No identity (social or otherwise), then, exists at once, in itself, as an immediate unity. An actor's social identity can only be achieved/expressed in terms of other social identities, and, further, this interrelation of identities is temporal. It occurs as extant and given at no one point in time, but is both determined and created over time.
True reality is merely this process of reinstating self-identity, of reflecting into its own self in and from its other, and is not an original and primal unity as such. It is the process of its own becoming, the circle which presupposes its end as its purpose, and has its end for its beginning; it becomes concrete and actual only by being carried out, and by the end it involves. (Hegel, 1807, pp. 80-1)
The great question of evolutionary theory, of course, is whether this end is indeed implicit in the beginning, and, if implicit, knowable. The easiest (and perhaps indeed most satisfying) resolution to be had at this point is to posit a simple negative answer to the second part of the question thus rendering the first practically irrelevant. Relation would be as necessary here as to any god (cf. Kolakowski, 1971, pp. 31-58). Leaving this last aside, the point of the reciprocal involvement of social elements with each other in the process of establishing their respective identities is clear.
As Fortes notes, this is the key to a segmentary lineage organization:
A segmentary relationship between lineages or any other social units implies the existence of specificities and cleavages which have the effect of making each unit a determining factor in the emergence of other units. (1945, p. 233)
The social 'elements' for which this is the case include all the symbolic units of social intercourse, even such 'material' ones as commodities (bear in mind that it is their symbolic not material nature that is involved). As Marx observed, value-relations are such that the 'bodily' or material form of one object (actually, at least one, a matter of logical necessity) becomes the value-form of another. In other words, a commodity's value cannot be expressed in and of itself but is a matter of comparison.
The value of A, thus expressed in the use-value of B, has taken the form of relative value (1867, p. 59)
In a note, Marx even notes the analogous form of human identity (not only demonstrating a continuing affinity with Hegel, but anticipating in an aside a key insight of such modern psychologists as Erikson):
In a sort of way, it is with man as with commodities. Since he comes into the world neither with a looking glass in his hand, nor as a Fichtian philosopher, to whom "I am I" is sufficient, man first sees and recognizes himself in other men (op. cit.)
Not only does 'man' do this, and not only vis-á-vis other individual persons. Not only is this the means of 'first' sight or initial identity. Social actors of all varieties including both individuals and groups have their identities only in relation to others. And just as for themselves counterparts are necessary so are they to outside analysts. Although this is always true, it obtains in varying quantities. Thus, in a stable society with a close-knit fabric of social integration (e.g., the Tallensi) identification by contraposition is elaborate and highly specific; the extent of abstract identity is minimal. In our 'modern' society (America is the most extreme example) a much greater part of the definition of social identities is abstract; contraposition is both more amorphous and more variable. In this indefiniteness others are still implicated, but to a very low extent.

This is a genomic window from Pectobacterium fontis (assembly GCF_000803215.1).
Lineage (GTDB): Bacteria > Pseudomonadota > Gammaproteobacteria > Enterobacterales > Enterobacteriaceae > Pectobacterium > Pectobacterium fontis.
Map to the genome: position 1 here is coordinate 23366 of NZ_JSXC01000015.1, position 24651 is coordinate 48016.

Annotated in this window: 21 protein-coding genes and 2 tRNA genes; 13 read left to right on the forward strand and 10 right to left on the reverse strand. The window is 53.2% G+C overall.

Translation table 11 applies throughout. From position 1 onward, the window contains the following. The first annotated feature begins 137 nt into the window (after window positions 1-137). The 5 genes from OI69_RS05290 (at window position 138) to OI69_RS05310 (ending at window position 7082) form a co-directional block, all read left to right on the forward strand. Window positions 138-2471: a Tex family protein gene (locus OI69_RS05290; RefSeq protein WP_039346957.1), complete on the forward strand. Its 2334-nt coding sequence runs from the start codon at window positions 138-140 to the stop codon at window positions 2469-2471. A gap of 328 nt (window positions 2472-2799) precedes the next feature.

Each is indeed certain of its own self, but not of the other, and hence its own certainty of itself is still without truth. (Hegel, 1807, p. 232)
The major characteristic (mechanism) of identity is thus weakened at the same time that social integration is weakened. Individuality destroys the means of individuality. This (as we shall show formally further in Chapter 8) is a central paradox of society.
Social units (of which ancestors are a subset) are thus defined only relatively: relative to other units and relative to the continuities and changes of time. The rest of this chapter will be devoted to an examination of these two factors of identity. These are in essence the social space and time in which social units are constituted and yet given their limits. We shall look first at the technique of identification by contraposition among the Tallensi, both in general and in the social situation, the variably defined context of social action. Then we shall consider hierarchical inclusivity of social stability. Next we shall turn to the social individual, considering both the static aspects of individual identity and the temporal dimensions which action creates.